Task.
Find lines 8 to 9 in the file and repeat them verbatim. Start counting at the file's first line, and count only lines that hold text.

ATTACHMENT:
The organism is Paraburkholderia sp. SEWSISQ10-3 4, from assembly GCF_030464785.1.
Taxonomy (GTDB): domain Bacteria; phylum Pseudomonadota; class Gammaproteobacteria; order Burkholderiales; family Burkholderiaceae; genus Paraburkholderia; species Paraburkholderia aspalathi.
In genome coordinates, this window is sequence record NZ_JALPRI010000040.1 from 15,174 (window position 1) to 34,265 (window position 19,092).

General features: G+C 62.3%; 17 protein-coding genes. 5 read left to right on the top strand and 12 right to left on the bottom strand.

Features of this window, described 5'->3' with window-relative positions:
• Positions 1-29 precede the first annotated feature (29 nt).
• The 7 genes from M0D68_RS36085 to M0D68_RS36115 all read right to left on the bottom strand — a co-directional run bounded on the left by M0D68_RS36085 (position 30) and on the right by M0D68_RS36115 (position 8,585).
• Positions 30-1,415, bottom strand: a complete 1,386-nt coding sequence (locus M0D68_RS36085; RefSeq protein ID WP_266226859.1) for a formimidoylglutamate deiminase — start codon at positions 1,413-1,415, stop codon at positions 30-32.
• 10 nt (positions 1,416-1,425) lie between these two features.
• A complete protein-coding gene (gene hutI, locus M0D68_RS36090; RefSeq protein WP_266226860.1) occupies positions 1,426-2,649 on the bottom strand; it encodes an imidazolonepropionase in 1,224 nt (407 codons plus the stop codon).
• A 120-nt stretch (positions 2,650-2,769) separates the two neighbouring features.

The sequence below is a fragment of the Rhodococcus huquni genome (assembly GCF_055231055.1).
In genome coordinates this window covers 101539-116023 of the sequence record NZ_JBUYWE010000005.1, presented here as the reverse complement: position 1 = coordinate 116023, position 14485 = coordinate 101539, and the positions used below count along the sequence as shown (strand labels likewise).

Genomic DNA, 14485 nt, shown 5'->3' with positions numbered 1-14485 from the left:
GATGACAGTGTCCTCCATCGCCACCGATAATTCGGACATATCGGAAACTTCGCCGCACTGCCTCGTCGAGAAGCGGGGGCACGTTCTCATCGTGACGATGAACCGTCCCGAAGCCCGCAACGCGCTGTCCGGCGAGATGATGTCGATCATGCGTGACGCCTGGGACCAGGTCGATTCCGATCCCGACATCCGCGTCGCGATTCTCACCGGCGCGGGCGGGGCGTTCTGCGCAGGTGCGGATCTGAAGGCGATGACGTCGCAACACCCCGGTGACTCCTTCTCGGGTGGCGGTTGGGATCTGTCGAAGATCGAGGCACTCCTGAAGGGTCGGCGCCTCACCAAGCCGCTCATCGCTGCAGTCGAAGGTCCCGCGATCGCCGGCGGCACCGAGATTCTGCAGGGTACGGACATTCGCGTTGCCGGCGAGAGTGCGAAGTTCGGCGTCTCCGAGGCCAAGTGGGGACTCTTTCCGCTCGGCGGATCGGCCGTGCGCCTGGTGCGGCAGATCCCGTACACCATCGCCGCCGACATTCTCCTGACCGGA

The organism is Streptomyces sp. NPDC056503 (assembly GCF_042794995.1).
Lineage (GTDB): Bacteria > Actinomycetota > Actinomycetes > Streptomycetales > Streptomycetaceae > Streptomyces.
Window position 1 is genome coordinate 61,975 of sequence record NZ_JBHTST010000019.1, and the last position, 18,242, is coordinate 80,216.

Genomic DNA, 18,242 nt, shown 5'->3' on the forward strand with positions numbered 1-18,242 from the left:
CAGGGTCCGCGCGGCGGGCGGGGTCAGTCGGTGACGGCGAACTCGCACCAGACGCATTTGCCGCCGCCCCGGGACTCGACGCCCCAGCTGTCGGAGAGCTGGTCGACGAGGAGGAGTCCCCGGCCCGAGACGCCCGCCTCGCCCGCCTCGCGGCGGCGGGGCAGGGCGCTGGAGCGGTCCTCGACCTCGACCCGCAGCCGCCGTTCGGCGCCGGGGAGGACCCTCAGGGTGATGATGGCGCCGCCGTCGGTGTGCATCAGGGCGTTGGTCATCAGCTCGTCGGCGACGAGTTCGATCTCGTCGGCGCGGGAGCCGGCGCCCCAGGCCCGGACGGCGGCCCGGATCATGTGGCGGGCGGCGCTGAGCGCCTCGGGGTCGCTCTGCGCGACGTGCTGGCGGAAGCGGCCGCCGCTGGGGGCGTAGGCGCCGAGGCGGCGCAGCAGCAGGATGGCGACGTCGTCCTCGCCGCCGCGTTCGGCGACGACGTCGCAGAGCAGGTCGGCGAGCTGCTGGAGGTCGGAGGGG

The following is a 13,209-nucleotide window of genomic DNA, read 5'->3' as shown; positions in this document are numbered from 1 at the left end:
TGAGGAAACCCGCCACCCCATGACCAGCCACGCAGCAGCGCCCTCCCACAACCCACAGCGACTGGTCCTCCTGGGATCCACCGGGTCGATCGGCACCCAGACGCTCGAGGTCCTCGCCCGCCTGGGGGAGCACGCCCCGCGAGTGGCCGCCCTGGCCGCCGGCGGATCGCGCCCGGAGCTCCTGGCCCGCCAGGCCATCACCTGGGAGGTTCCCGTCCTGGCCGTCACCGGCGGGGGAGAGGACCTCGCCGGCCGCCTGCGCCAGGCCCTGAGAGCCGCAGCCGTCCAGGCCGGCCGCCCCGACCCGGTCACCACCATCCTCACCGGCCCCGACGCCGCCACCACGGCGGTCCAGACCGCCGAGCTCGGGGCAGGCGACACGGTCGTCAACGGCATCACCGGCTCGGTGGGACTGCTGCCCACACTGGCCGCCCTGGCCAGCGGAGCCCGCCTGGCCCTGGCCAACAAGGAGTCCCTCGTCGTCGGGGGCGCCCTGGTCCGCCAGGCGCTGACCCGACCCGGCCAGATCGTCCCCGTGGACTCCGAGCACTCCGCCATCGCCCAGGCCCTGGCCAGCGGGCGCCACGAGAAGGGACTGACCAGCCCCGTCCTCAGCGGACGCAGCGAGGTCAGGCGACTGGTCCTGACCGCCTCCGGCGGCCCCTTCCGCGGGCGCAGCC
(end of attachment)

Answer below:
• Positions 30-1,415, bottom strand: a complete 1,386-nt coding sequence (locus M0D68_RS36085; RefSeq protein ID WP_266226859.1) for a formimidoylglutamate deiminase — start codon at positions 1,413-1,415, stop codon at positions 30-32.
• 10 nt (positions 1,416-1,425) lie between these two features.